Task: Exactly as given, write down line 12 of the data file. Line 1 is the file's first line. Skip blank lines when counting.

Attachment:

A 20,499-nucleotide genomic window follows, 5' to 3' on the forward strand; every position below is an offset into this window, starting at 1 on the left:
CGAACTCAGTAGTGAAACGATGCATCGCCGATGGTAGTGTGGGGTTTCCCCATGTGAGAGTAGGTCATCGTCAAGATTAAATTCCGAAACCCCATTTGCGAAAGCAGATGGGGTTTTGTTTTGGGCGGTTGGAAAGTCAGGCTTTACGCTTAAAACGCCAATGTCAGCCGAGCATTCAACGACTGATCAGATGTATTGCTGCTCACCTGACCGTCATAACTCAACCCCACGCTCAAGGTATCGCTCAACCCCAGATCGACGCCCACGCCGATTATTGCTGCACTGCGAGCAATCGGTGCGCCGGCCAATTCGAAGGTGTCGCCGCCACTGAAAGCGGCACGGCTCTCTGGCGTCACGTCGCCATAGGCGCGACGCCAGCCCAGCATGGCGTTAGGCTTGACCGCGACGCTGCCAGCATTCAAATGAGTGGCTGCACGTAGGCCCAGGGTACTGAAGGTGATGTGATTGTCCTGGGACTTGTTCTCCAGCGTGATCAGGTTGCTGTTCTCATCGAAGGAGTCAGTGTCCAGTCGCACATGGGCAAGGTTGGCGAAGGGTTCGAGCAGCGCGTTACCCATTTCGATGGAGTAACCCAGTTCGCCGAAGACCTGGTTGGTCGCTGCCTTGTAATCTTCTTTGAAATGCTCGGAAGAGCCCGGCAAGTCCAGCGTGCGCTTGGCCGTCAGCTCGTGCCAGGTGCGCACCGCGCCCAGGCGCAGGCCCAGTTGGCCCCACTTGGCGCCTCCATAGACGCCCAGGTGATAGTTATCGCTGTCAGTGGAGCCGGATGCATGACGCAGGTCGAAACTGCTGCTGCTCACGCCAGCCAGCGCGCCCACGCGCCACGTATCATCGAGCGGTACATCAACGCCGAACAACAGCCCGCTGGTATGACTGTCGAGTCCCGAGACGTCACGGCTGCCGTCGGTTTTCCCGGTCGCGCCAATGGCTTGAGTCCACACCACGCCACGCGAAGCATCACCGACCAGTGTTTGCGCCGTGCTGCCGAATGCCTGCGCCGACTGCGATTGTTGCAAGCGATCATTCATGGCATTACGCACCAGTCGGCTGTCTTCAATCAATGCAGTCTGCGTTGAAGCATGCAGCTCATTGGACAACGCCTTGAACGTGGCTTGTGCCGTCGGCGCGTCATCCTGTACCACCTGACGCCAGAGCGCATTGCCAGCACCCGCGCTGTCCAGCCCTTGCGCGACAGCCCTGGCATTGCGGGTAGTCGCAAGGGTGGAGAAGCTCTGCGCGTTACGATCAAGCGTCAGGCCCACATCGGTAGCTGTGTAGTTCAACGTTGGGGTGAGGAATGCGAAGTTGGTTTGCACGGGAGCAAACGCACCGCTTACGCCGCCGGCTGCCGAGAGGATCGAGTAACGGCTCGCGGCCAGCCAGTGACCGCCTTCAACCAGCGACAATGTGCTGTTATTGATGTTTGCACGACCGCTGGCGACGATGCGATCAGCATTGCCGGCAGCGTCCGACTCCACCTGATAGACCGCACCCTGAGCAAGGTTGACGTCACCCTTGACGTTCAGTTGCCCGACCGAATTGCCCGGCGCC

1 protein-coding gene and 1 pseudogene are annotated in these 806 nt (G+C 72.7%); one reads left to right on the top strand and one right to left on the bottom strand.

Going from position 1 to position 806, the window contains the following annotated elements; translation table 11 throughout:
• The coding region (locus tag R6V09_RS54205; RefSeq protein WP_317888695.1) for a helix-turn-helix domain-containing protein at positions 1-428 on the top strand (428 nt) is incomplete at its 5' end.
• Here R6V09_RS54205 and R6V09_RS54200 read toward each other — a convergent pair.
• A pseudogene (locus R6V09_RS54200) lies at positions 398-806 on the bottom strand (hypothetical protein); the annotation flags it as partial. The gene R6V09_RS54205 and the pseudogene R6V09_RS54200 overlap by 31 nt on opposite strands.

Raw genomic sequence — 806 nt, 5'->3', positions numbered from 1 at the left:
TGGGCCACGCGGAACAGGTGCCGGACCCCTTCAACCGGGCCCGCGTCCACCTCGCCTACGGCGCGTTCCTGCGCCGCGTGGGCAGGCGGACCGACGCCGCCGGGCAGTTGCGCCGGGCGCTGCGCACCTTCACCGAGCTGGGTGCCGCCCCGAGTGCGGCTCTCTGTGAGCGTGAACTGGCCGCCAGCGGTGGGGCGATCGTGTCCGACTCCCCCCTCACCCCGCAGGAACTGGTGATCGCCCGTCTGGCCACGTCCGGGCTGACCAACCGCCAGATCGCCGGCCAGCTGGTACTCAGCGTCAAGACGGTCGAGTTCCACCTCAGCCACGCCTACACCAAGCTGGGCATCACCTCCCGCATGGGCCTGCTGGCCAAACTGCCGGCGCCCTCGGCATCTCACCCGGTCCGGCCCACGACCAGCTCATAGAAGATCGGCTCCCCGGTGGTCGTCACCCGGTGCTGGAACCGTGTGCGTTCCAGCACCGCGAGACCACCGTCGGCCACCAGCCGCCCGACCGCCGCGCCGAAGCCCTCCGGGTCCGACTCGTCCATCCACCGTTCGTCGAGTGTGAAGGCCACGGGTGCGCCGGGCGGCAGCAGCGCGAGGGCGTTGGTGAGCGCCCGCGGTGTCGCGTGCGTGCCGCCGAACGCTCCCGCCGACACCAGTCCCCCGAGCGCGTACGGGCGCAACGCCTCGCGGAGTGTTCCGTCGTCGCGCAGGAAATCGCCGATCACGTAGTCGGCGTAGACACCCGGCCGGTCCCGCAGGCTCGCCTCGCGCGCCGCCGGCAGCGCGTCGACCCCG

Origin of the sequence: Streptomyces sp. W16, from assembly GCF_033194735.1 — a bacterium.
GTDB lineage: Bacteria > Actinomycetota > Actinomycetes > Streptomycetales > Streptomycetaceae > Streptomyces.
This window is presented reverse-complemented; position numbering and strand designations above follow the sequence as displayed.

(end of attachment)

This window is presented reverse-complemented; position numbering and strand designations above follow the sequence as displayed.